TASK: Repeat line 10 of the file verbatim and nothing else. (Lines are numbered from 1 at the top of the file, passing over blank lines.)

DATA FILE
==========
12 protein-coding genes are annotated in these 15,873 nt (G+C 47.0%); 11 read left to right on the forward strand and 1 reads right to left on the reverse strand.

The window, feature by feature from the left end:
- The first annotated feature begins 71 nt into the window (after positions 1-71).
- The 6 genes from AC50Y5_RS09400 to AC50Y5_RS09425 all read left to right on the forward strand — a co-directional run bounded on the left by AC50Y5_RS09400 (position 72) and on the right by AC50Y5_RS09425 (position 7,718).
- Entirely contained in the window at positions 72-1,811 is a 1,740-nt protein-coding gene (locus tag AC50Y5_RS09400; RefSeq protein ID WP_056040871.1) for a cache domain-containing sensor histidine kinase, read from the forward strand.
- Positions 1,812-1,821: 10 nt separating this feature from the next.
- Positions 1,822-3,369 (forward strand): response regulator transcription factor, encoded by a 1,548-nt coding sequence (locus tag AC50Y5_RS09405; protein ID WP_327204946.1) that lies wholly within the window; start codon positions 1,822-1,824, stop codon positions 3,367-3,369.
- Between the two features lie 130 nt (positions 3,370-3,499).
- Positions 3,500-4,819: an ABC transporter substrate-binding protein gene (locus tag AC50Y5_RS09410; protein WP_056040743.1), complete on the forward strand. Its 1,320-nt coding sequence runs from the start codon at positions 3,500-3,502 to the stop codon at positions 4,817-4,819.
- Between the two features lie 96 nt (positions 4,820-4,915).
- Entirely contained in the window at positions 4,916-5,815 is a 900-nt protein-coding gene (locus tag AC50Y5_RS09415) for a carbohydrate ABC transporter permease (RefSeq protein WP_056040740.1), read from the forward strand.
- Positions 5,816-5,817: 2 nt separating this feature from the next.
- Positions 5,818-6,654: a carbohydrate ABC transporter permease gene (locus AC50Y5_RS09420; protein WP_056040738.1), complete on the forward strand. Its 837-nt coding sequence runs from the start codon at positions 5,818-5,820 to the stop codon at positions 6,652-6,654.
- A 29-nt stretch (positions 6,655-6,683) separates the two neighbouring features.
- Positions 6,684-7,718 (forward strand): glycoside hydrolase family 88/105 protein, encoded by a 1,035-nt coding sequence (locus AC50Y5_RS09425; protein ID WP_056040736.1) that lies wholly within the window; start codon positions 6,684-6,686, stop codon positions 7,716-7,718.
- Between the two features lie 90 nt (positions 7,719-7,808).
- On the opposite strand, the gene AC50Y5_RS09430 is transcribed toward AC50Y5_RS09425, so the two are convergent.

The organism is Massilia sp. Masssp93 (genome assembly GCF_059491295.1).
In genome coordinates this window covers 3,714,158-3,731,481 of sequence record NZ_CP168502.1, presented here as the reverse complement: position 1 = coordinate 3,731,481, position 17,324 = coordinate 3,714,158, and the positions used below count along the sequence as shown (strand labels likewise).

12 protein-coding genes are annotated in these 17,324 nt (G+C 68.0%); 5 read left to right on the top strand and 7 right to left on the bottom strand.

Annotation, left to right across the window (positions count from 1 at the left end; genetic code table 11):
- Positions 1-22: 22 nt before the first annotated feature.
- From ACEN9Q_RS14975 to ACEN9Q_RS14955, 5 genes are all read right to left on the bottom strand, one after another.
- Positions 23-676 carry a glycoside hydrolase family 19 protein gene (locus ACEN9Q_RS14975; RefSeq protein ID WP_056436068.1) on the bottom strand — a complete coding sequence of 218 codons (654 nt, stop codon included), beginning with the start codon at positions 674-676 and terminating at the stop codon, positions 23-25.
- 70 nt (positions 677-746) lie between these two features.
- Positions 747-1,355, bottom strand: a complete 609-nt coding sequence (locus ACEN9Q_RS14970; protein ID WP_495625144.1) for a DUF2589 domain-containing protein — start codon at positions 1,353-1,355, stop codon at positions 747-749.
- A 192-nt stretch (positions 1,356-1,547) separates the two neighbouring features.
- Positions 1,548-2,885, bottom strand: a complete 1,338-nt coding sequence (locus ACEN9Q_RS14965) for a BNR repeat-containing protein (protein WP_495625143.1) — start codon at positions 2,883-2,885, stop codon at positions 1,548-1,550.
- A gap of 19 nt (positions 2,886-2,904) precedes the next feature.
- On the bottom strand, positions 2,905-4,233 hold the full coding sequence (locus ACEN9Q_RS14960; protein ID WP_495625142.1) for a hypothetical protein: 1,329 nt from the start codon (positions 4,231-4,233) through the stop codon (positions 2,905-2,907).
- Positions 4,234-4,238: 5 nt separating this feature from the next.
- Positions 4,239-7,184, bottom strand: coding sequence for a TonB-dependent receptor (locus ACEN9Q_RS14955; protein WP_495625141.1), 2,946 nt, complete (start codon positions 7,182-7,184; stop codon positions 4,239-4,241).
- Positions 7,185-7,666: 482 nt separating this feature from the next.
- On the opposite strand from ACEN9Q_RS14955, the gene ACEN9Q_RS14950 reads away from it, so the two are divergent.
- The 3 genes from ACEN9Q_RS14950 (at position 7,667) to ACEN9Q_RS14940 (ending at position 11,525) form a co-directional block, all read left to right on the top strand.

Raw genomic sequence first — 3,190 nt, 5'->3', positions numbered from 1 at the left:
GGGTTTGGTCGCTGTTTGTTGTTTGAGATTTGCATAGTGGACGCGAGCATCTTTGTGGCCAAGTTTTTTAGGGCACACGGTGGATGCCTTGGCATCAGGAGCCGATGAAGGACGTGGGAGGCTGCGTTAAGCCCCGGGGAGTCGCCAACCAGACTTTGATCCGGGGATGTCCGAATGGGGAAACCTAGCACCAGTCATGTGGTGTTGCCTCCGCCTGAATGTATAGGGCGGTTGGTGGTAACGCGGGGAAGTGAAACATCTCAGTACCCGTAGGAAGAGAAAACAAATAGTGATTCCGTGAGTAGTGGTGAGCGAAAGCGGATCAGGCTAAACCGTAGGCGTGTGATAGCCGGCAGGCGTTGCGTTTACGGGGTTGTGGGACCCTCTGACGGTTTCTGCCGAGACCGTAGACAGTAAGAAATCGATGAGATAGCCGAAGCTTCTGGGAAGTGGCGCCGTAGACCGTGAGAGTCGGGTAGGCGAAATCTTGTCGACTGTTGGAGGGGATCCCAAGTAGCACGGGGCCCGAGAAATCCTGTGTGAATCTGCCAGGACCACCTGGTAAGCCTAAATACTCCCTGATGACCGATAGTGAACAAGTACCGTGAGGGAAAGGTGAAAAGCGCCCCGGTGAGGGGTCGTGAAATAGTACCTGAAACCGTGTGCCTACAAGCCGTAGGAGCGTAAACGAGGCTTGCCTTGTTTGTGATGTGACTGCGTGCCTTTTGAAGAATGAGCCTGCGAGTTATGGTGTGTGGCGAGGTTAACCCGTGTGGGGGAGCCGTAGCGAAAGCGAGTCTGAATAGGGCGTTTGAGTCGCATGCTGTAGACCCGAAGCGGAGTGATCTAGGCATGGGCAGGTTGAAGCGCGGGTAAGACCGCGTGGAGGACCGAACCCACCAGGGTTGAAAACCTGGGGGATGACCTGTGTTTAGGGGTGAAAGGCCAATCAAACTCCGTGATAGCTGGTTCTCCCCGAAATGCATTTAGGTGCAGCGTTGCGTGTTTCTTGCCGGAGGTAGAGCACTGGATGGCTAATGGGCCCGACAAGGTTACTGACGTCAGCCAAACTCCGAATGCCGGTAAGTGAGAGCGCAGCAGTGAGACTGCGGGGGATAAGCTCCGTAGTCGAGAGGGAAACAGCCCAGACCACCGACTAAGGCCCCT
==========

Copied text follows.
- Between the two features lie 96 nt (positions 4,820-4,915).